When you really know your child (see yesterday's post Knowing Your Child) you'll see things that seem beautiful, wonderful, and inspiring, and other things that feel worrying or hard.
Some of what we see worries us because it won't make our child's path easy. The child who is noticeably different--physically, emotionally, or mentally--may be excluded, teased, or just ignored by 'normal' kids. A very sensitive child may come to us sad or angry about incidents that would roll right off their siblings. A child who doesn't read social cues easily may be uncomfortable at birthday parties or play dates.
Other things will make life hard for us. Kids who are emotionally volatile may fight every transition or chore, making it exhausting (for us!) to get things done. Those who are loud, impulsive, or unfocused may be hard to be around at home and out. Kids who are not very compliant or flexible may make for some really difficult parent-teacher conferences.
But no matter what our kids are like, they need to feel embraced, loved, and cherished exactly as they are. We all need this! As parents, when we reject or dislike certain aspects of qualities, our kids know. Sometimes parents say it directly, "I just wish you weren't so sensitive about everything," or "Wouldn't it be great if he was more like his sister?" Other times it's clear to children when we frown as they tell a story or look away when they miss a goal.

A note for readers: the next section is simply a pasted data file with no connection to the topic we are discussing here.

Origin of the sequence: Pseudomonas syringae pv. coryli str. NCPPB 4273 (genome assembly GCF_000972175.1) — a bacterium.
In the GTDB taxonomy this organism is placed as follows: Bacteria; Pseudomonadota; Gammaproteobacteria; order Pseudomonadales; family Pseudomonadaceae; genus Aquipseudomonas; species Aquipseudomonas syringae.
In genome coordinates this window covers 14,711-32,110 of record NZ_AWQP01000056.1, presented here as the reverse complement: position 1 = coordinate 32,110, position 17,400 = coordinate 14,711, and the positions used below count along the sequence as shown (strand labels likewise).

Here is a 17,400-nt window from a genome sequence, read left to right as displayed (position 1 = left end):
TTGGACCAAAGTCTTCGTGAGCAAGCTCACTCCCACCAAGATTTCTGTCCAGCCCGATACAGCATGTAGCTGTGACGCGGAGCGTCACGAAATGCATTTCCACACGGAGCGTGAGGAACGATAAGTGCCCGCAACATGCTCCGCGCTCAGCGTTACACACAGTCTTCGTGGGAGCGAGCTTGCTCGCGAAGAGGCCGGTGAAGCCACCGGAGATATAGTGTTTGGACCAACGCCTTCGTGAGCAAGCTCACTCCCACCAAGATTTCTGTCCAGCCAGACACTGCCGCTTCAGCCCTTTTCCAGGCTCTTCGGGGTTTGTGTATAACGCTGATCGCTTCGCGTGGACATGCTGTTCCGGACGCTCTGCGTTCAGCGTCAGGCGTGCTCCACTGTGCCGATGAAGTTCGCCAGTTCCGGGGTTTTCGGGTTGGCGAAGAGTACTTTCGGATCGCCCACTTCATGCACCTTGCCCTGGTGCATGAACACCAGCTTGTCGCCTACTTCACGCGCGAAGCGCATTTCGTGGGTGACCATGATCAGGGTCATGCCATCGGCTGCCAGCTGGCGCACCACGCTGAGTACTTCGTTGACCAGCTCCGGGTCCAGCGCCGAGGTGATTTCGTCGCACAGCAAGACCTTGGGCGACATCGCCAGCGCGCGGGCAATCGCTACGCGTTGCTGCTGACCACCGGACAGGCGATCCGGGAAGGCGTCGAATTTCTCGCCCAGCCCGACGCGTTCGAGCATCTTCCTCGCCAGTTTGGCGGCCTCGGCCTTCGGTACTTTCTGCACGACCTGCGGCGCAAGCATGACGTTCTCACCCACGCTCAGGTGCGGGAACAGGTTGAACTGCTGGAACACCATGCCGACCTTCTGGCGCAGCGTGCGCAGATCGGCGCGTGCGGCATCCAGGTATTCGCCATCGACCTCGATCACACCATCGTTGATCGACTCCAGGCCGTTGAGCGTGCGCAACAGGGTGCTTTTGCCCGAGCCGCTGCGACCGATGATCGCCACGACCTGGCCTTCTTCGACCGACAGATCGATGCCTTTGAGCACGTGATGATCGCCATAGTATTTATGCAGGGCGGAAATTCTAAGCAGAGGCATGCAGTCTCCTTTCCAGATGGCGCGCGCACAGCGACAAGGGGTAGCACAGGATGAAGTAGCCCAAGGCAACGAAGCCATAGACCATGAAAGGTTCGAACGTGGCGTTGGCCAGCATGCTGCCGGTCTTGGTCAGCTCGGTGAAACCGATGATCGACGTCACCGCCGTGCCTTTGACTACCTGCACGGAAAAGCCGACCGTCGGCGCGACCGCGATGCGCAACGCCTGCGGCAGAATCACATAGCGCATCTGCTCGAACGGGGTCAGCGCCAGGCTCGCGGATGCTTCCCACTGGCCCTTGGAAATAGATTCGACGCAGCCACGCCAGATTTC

Instead, let's be interested and curious about them, suspending judgment. When we are mindful of the body, we name sensations in a neutral way (naming 'warm' or 'tingly' sensations rather than 'good' or 'bad'). What if we observed a child the same way, noticing that they have dirt on their hands rather than that they're 'a mess'? Or noticing that they are showing another child a bug rather than identifying them as 'acting strange.'
When we observe rather than judge, we enjoy a child more. We invite them to feel more comfortable and peaceful with themselves. They need to feel loved just as they are much more than they could ever need to be what we think they should be. So if you've been struggling with something about your child, consider looking from a new and more open perspective. Watch their interactions and choices with curiosity. Suspend judgments. See what happens!
As a mom (to 2 teenage sons), wife, and person in the world, I have been on a long imperfect journey. I have made many mistakes, but with mindfulness, emotional reflection, and lots of support I have learned enormously from those mistakes.